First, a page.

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NPL Site Narrative for Lansdowne Radiation Site

LANSDOWNE RADIATION SITE
Lansdowne, Pennsylvania

Federal Register Notice:  September 16, 1985

Conditions at proposal (April 10, 1985): The Lansdowne Radiation Site is a duplex structure located on approximately 0.5 acre in Lansdowne, part of the metropolitan area of Philadelphia, Pennsylvania. From 1924 to 1944, a chemistry/physics professor used the basement of the 105 E. Stratford Avenue residence as a laboratory. The operation was predominately the manufacture of radium sources for medical radiation therapy. The professor died in the mid-1940s, and the ownership of 105 E. Stratford has changed twice, first in the late 1940s and then in the early 1960s. The 107 E. Stratford residence has not changed ownership.

Two radiological studies of the site were completed in 1984, the first by EPA and the State, the second by Argonne National Laboratory. Both detected excessive levels of radium, radon gas, and radon decay products. The U.S. Department of Energy estimates that 800 to 1,200 cubic yards of contaminated soil are on the site.

Residents of the duplex are immediately affected by the contamination. The surrounding suburban residential area could be affected should the structure catch fire and spread contamination via smoke.

On September 10, 1984, using CERCLA emergency funds, EPA and the Federal Emergency Management Agency temporarily relocated both residents and most of their uncontaminated personal belongings. In addition, an extent-of-contamination and radiological assessment have been completed for both properties. A proposed workplan and safety protocols are being developed. A fire/burglar alarm has been installed, and a fire sprinkler system is being installed.

On February 12, 1985, EPA proposed amendments to the National Contingency Plan (NCP), the Federal regulation by which CERCLA is implemented, to allow placing a site on the NPL if the Agency for Toxic Substances and Disease Registry (ATSDR) of the U.S. Department of Health and Human Services has issued a health advisory and if the site meets certain other criteria. On March 5, 1985, ATSDR issued an advisory warning that radiation levels within the duplex made it unsafe.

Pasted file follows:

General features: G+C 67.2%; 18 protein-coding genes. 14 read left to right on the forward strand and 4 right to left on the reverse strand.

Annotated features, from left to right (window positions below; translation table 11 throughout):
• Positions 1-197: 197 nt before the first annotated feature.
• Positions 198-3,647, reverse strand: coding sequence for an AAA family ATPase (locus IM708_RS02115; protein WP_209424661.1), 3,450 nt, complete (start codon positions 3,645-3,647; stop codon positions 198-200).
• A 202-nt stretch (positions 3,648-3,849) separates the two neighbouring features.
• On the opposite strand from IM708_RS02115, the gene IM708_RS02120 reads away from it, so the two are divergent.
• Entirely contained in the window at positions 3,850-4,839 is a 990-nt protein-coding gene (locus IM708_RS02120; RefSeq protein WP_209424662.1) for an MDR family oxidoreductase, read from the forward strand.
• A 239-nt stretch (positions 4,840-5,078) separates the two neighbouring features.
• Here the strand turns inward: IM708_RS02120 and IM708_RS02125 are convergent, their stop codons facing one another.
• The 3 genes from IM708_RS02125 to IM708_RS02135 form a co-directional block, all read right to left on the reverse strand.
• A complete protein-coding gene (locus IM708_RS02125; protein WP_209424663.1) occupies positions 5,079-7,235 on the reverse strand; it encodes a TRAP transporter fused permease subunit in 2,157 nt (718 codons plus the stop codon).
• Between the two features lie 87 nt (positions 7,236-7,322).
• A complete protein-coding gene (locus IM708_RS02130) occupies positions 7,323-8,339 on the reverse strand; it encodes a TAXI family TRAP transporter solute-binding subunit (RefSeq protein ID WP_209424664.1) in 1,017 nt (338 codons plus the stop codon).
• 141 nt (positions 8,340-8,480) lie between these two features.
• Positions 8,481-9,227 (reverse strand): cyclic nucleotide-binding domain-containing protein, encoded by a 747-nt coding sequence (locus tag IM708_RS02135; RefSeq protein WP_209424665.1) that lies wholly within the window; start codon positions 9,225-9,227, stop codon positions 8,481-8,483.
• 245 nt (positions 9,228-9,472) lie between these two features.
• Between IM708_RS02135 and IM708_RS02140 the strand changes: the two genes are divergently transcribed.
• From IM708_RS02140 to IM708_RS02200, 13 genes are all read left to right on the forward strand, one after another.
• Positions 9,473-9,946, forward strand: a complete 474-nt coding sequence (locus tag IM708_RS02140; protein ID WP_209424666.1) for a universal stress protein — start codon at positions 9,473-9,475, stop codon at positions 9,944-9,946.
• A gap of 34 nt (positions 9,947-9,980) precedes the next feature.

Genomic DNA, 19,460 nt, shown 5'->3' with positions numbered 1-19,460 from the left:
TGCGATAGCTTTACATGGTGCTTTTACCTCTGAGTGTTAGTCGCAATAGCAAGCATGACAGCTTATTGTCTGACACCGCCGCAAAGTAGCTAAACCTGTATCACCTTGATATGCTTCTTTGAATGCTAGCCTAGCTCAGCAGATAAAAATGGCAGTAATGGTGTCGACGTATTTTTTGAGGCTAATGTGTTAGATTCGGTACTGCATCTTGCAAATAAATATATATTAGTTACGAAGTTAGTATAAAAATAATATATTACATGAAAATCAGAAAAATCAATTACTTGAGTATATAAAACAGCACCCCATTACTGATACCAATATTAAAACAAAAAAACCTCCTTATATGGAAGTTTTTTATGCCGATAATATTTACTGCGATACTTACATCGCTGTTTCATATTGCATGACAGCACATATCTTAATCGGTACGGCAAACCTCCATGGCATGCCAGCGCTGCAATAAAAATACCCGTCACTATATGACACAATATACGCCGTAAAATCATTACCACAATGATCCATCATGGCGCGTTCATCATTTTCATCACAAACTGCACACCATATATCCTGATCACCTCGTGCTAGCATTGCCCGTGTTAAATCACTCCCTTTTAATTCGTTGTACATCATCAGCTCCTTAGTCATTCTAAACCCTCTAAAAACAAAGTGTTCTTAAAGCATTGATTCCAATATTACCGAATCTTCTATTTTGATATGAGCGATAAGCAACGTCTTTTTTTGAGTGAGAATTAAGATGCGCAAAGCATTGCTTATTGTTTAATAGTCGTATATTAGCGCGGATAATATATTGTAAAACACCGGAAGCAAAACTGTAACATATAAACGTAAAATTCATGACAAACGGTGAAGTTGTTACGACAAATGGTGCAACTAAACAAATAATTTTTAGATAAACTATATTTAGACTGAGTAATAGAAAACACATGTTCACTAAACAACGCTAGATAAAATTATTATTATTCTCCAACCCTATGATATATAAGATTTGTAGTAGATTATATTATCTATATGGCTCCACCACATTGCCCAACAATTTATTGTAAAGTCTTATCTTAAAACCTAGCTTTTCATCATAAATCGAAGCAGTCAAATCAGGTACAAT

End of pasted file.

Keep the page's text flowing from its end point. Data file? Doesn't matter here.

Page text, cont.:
Status (September 16, 1985): EPA has revised the NCP to allow placing such sites on the NPL and placed Lansdowne Radiation Site on the NPL.

EPA has concluded that the best way to remove permanently the health hazard at Lansdowne is to remove the structure. Accordingly, EPA and the Federal Emergency Management Agency are negotiating to purchase the two homes. The structure will be dismantled and transported to a licensed facility in Hanford, Washington. EPA will develop a plan for monitoring the site to ensure that radiation levels are not excessive. The total cost is estimated at $3.5 million.

A recent Argonne interim report indicates that radioactive contamination has migrated off-site to soil at the edge of E. Stratford Avenue and to the sewer in the avenue. Also, the estimate of the volume of contaminated materials on-site has been increased to approximately 2,000 cubic yards.

For more information about the hazardous substances identified in this narrative summary, including general information regarding the effects of exposure to these substances on human health, please see the Agency for Toxic Substances and Disease Registry (ATSDR) ToxFAQs. ATSDR ToxFAQs can be found on the Internet at ATSDR - ToxFAQs (http://www.atsdr.cdc.gov/toxfaqs/index.asp) or by telephone at 1-888-42-ATSDR or 1-888-422-8737.

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